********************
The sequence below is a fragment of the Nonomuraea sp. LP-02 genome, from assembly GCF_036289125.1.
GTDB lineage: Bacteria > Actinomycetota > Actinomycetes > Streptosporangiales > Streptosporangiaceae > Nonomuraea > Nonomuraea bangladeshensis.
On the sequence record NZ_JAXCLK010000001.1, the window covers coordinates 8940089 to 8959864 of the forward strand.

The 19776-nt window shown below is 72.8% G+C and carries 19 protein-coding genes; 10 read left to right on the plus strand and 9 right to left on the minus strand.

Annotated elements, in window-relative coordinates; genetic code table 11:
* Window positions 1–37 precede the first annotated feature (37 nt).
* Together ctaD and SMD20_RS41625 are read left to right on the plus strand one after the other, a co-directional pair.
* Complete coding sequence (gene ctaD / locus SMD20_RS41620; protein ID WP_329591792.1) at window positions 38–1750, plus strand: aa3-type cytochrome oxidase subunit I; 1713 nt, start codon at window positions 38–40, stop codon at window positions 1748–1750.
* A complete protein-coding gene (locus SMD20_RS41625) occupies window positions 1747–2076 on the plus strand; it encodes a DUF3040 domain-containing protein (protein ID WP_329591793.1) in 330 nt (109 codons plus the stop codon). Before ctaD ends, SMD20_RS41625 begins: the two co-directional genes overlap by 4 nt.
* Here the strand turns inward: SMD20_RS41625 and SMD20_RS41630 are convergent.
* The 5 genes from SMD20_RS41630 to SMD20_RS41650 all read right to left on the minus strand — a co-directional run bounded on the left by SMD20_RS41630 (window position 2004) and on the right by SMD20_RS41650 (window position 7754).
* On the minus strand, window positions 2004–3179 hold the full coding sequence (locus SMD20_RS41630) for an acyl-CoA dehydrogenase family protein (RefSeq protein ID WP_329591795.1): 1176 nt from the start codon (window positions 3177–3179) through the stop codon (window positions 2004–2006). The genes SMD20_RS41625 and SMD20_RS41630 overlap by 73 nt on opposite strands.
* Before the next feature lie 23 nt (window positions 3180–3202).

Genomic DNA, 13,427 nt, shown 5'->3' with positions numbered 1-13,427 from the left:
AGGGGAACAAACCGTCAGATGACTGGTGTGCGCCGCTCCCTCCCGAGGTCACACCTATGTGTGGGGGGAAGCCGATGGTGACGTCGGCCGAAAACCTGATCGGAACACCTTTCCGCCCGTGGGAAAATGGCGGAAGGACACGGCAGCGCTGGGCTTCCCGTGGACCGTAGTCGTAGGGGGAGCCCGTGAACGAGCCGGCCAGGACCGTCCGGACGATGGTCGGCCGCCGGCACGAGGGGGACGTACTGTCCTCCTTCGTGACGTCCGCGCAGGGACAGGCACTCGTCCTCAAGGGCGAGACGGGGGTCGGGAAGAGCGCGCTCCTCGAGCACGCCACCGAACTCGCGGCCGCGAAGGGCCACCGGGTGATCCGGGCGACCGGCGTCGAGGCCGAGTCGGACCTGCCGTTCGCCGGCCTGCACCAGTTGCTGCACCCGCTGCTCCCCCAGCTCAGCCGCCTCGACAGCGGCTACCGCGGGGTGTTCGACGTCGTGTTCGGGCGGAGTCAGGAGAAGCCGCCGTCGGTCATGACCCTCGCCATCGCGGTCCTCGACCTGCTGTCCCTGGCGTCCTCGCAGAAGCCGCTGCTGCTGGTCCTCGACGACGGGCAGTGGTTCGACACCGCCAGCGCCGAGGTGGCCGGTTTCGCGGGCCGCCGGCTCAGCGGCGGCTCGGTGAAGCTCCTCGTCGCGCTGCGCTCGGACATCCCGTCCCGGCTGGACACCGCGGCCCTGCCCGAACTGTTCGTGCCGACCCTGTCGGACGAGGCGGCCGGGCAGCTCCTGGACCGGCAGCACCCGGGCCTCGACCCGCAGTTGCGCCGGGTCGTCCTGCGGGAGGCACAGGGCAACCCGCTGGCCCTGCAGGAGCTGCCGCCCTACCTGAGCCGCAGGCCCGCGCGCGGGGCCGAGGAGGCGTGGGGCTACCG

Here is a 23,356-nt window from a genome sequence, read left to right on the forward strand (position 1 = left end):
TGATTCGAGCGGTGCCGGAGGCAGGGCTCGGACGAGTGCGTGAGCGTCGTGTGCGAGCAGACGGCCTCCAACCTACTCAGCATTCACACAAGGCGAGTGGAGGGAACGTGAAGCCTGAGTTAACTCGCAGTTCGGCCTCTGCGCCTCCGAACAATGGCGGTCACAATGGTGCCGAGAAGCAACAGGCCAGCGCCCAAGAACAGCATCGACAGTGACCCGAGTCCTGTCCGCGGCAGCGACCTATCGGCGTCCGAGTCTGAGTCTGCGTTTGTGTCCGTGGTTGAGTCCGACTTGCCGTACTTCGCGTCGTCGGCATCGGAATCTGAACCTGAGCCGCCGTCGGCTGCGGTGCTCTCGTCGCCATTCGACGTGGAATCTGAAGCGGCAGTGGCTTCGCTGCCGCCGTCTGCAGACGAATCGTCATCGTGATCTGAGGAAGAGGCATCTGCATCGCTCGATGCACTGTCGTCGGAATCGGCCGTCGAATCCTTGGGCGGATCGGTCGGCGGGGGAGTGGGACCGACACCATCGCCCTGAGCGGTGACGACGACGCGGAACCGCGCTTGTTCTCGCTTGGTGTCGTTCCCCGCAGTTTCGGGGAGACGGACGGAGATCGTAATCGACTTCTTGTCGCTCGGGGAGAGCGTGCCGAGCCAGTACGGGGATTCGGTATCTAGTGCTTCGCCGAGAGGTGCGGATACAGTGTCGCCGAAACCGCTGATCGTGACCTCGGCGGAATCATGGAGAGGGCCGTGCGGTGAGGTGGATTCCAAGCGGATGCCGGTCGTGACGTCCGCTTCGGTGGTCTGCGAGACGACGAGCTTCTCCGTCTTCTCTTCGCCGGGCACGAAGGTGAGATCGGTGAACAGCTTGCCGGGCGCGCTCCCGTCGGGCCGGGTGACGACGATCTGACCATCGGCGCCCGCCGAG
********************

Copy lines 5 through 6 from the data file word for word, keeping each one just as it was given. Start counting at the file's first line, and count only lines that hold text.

Annotated elements, in window-relative coordinates; genetic code table 11:
* Window positions 1–37 precede the first annotated feature (37 nt).